Common name(s): stick-insects, walking sticks
Description:Medium to large in size, cylindrical stick-like or flattened leaf-like. Prognathous, mandibulate. Compound eyes are small and placed laterally on the head. The fore-wings form leathery tegmina, while the hind wings are broad with a toughened fore margin. Wings are reduced in most non-tropical species. The legs are elongate for walking, cerci are one-segmented. Ocelli occur only in winged species, often only in the male of the species. The immature stages (nymphs) resemble small adults, and development is hemimetabolous.
Fun facts: Phasmatodea exist worldwide, predominantly in tropical areas. There are more than 2500 species conventionally classified into three families (although recent doubts have been raised about the legitimacy of the ranking). The largest species has a total length (including legs) of about 50cm and is from Borneo. Antennae can range from 8 to 100 segments.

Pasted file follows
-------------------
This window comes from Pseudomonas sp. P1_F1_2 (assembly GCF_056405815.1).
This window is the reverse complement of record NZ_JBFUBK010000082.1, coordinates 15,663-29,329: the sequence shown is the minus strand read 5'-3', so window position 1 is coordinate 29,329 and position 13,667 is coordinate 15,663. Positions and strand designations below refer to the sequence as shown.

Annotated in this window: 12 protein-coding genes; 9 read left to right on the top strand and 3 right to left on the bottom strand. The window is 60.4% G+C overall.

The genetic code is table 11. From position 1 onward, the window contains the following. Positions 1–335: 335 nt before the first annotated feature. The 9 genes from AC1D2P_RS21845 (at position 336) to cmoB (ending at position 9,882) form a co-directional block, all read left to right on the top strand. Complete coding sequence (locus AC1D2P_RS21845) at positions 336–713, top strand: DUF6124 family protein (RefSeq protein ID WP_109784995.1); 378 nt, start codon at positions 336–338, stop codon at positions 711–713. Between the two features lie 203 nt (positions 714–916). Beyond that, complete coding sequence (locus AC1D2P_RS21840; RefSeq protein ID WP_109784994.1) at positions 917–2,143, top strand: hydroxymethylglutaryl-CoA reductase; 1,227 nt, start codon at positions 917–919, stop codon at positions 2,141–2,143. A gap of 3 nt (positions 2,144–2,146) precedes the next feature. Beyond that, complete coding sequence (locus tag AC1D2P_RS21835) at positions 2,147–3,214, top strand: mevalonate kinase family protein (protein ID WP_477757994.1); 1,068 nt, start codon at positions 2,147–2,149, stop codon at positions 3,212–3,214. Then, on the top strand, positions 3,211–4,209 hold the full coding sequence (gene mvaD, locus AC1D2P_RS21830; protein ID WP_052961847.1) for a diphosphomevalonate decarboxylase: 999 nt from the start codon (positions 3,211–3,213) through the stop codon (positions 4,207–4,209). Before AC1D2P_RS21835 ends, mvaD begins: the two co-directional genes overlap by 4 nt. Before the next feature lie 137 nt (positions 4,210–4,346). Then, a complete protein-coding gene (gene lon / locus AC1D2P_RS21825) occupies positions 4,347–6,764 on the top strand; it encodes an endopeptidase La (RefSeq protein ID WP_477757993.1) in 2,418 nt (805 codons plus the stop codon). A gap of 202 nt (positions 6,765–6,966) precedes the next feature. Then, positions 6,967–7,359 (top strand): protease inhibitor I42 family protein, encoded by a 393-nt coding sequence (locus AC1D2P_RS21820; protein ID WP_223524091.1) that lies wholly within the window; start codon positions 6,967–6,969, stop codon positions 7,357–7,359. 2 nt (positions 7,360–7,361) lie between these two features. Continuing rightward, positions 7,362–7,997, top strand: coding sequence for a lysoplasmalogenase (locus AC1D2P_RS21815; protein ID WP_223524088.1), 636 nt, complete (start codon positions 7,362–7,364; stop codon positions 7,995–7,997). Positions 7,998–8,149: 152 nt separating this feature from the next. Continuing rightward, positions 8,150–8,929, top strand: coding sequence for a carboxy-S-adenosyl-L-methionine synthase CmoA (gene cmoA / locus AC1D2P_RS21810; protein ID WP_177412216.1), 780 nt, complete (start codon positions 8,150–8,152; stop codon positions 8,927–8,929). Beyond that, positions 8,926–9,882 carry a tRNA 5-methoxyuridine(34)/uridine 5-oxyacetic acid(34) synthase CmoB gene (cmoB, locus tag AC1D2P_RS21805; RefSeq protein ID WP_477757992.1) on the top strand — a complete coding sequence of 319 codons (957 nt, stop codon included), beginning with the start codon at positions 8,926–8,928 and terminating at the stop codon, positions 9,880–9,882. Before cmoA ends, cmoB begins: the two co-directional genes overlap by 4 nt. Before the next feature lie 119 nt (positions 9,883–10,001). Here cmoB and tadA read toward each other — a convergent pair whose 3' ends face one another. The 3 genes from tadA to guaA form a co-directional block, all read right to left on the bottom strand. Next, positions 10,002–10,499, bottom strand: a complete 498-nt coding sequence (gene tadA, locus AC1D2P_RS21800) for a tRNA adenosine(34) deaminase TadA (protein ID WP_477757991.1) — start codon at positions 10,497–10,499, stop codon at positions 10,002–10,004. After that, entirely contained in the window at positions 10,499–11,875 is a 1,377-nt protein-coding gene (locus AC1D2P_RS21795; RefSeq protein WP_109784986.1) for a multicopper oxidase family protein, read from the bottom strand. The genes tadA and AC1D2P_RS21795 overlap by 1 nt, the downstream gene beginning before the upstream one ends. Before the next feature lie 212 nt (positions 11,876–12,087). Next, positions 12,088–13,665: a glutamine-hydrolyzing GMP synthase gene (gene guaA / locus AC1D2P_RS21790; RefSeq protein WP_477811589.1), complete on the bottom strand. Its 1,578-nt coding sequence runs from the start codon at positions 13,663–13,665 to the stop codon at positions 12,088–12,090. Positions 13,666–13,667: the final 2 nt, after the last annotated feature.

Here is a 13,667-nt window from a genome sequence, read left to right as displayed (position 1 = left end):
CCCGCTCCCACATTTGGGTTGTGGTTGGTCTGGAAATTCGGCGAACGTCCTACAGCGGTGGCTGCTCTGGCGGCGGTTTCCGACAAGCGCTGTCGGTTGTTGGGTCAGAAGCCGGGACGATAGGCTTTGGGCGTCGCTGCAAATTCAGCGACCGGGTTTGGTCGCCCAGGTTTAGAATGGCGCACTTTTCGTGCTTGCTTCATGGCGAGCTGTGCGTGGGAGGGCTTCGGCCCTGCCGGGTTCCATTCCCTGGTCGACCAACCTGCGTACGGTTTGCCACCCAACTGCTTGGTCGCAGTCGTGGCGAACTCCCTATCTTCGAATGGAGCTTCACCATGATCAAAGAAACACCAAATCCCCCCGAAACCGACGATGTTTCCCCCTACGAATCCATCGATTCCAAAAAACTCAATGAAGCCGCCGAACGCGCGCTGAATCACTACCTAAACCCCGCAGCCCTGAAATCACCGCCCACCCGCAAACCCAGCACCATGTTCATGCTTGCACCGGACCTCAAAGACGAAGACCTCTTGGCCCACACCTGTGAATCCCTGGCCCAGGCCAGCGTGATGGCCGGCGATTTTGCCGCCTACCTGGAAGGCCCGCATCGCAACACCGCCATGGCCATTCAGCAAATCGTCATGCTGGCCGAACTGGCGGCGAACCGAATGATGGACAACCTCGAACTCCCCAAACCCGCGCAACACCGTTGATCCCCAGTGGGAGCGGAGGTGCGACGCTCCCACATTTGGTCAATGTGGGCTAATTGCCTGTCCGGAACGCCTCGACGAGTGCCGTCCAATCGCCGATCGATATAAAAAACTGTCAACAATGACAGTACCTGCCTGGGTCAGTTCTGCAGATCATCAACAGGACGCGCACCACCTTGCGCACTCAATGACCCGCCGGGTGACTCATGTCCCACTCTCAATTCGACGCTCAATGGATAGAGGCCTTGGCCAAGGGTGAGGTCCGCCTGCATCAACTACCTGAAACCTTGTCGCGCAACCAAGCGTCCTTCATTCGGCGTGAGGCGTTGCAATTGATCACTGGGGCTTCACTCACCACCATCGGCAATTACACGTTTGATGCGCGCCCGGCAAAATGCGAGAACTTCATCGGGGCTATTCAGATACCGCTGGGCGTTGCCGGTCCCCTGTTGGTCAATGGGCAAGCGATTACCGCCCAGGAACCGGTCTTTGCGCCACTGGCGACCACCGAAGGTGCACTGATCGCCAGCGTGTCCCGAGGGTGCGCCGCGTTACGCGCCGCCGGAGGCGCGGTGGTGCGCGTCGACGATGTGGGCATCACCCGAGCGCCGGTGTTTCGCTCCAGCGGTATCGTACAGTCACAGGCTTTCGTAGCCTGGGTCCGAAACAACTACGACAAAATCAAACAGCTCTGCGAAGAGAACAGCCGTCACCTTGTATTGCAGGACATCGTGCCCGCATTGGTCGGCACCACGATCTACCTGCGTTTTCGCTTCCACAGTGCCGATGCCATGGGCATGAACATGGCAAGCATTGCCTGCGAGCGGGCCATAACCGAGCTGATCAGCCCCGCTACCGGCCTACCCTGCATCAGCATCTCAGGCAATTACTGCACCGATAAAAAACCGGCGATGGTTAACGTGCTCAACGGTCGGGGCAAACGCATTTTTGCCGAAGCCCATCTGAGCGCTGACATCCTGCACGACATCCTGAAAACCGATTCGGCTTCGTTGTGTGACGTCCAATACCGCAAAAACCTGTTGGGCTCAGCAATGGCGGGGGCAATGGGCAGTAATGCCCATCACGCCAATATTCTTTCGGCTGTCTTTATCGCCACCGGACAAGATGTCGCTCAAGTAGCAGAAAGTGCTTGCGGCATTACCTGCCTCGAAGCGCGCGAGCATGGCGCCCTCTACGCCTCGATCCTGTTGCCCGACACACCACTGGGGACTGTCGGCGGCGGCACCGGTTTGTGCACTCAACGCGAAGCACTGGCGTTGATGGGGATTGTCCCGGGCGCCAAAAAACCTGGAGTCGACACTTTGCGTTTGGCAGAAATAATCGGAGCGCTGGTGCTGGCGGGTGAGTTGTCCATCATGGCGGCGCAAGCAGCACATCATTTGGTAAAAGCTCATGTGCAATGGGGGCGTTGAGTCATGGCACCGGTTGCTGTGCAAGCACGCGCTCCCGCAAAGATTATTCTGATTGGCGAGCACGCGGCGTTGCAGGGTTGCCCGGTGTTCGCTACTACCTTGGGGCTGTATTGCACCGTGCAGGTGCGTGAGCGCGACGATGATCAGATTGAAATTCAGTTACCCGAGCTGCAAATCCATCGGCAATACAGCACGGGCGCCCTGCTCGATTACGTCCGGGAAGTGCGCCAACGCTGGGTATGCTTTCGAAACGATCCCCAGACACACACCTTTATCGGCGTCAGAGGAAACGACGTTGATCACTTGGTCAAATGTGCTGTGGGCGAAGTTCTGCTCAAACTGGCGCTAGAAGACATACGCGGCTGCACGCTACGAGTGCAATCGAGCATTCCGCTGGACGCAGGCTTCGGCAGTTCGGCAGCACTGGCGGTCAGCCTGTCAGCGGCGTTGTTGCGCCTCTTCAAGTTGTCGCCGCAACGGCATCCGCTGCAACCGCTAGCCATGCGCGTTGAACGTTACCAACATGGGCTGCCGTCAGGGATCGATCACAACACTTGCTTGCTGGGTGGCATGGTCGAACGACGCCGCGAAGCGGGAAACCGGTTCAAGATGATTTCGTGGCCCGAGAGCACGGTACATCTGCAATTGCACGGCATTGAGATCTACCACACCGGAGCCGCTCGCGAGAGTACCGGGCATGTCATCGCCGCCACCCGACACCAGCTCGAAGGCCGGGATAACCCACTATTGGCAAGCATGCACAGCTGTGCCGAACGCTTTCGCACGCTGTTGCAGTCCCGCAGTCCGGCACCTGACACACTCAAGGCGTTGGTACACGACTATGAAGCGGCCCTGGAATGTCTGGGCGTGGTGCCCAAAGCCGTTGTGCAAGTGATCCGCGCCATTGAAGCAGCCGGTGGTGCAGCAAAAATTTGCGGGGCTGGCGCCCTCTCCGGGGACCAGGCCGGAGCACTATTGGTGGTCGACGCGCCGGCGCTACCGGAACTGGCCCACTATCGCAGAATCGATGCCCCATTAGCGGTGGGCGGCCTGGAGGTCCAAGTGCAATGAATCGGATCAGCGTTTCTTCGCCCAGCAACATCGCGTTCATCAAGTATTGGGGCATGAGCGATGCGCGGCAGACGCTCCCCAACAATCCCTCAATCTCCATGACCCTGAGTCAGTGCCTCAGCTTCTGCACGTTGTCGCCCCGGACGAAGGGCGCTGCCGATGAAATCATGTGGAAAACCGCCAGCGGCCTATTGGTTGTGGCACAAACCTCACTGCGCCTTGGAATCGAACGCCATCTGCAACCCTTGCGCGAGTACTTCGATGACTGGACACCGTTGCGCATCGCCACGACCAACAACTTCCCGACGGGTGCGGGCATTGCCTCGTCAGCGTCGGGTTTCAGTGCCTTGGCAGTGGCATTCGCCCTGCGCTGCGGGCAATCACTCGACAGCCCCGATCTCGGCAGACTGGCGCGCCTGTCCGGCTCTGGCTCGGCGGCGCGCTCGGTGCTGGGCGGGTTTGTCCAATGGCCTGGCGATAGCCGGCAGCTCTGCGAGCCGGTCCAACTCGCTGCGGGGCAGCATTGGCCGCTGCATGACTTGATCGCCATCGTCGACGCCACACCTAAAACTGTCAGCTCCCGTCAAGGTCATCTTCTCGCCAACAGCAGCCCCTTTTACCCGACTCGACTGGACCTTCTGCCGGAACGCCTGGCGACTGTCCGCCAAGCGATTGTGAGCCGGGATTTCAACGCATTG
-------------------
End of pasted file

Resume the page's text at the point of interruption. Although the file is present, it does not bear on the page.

Phasmatodea are phytophagous and mimic various vegetation features such as stems, leaves or twigs. In conjunction with their camouflage, Phasmatodea use anti-predator behaviours such as slow movement, asymmetrical postures, even playing dead.
sourced, in part, by The Insects: An outline of entomology, second ed. Gullan, P.J. and P.S. Cranston. Blackwell Science, Great Britain, 2000.